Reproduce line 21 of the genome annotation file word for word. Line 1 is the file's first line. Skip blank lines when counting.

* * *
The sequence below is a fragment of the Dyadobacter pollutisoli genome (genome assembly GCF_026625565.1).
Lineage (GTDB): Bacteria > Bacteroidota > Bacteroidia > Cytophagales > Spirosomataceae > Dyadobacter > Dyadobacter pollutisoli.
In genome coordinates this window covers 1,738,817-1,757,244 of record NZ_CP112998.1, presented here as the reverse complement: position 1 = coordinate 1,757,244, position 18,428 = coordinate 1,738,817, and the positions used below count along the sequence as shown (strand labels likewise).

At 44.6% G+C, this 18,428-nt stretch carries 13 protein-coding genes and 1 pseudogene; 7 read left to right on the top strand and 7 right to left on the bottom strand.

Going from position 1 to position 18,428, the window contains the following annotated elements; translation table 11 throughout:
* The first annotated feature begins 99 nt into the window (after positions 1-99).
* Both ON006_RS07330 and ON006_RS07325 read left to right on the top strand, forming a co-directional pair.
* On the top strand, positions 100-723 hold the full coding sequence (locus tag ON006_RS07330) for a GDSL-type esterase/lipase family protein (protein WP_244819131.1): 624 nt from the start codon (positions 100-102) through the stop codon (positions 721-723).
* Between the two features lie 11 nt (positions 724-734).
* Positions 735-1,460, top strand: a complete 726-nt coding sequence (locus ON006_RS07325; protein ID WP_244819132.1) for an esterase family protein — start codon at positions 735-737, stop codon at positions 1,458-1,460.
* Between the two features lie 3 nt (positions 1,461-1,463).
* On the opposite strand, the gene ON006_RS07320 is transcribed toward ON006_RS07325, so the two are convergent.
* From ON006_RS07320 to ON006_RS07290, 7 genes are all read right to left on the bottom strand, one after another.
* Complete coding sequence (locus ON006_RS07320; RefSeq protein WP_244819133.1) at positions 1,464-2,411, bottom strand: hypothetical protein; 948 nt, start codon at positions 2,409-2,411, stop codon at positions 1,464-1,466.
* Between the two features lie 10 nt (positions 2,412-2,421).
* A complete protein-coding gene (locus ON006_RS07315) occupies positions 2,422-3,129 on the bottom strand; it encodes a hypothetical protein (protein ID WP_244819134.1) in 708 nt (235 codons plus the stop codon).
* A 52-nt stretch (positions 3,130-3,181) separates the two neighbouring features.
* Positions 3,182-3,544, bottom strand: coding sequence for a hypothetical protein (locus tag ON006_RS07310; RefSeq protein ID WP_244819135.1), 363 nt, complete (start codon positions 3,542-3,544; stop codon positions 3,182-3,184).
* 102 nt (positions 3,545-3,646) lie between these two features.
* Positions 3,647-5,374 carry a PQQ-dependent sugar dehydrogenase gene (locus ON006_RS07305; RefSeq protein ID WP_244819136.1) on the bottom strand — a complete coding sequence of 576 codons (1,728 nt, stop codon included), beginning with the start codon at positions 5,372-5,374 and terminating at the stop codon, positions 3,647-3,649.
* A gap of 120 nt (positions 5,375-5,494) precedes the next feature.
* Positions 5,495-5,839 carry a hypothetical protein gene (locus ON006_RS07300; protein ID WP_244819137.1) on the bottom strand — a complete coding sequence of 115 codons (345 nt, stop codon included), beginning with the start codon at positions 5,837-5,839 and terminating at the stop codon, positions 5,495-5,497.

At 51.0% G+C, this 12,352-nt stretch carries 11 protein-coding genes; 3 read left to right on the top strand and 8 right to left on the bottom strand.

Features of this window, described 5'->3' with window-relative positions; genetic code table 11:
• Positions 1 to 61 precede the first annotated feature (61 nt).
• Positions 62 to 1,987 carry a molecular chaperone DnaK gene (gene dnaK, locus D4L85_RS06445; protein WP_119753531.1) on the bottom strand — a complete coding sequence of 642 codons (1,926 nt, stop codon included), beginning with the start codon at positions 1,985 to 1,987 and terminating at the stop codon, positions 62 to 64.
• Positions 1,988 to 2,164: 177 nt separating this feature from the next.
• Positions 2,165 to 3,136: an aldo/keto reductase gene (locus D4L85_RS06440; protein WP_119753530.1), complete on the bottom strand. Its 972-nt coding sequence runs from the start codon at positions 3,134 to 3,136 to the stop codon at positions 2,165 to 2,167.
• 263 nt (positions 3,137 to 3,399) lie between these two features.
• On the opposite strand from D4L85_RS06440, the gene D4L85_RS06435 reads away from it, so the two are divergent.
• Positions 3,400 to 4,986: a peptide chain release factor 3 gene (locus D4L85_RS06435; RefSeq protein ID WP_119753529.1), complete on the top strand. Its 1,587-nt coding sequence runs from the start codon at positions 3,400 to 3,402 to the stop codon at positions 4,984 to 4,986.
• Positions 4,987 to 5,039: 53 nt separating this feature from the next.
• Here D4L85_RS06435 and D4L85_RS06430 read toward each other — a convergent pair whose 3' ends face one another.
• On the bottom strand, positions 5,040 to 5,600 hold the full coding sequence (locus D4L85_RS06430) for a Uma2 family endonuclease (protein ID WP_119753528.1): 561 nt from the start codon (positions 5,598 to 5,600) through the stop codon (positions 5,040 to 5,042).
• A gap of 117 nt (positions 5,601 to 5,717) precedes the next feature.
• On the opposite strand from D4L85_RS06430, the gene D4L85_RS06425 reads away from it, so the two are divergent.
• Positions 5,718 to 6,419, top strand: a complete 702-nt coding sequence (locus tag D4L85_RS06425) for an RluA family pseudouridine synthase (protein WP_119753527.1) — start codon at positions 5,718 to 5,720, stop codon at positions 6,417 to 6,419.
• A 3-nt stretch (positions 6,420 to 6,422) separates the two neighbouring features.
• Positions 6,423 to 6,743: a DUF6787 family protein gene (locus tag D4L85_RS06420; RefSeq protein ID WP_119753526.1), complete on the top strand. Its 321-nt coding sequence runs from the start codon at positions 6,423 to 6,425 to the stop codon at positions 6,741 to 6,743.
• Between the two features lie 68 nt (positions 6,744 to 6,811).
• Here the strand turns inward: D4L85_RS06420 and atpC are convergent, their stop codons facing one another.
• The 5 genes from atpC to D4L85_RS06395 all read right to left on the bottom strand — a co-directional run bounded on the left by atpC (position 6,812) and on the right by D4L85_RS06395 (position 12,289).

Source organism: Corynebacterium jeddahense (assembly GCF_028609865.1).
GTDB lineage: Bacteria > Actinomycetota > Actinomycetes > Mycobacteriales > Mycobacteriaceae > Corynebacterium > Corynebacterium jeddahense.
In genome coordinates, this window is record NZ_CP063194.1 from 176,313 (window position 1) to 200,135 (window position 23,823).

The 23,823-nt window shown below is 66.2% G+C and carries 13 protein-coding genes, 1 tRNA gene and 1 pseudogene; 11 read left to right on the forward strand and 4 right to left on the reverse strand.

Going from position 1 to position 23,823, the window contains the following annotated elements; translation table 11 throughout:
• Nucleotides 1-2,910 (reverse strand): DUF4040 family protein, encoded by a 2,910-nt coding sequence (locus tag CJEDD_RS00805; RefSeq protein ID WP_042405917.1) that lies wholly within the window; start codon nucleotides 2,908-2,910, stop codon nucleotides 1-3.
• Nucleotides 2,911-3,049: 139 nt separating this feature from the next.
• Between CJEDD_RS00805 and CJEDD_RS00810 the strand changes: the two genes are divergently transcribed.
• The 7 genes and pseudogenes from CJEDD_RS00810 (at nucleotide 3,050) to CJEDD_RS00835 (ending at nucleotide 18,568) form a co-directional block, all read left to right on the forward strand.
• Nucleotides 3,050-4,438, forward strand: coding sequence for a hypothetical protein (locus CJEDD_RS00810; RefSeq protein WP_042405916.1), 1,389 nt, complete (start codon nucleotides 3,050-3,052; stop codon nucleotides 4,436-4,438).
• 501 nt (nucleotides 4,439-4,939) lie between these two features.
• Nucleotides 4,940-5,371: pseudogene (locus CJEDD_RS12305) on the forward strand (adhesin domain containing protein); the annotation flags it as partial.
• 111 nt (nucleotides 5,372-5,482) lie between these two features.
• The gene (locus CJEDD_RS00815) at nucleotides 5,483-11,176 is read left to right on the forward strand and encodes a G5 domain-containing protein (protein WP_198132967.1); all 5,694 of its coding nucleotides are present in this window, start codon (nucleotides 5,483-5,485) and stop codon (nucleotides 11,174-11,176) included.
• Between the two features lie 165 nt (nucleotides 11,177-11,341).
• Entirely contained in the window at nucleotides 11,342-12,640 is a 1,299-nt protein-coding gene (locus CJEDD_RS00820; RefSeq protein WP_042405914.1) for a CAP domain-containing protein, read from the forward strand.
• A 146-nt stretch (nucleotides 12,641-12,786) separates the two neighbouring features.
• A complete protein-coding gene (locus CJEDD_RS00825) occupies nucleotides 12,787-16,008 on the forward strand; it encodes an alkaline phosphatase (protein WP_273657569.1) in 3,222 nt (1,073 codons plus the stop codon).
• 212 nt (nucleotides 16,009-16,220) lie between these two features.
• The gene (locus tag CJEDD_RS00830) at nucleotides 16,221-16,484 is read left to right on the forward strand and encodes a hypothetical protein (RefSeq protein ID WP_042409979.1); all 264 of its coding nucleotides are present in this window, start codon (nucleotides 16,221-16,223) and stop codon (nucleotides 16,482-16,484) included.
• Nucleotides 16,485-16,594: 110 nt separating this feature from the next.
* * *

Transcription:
* A gap of 120 nt (positions 5,375-5,494) precedes the next feature.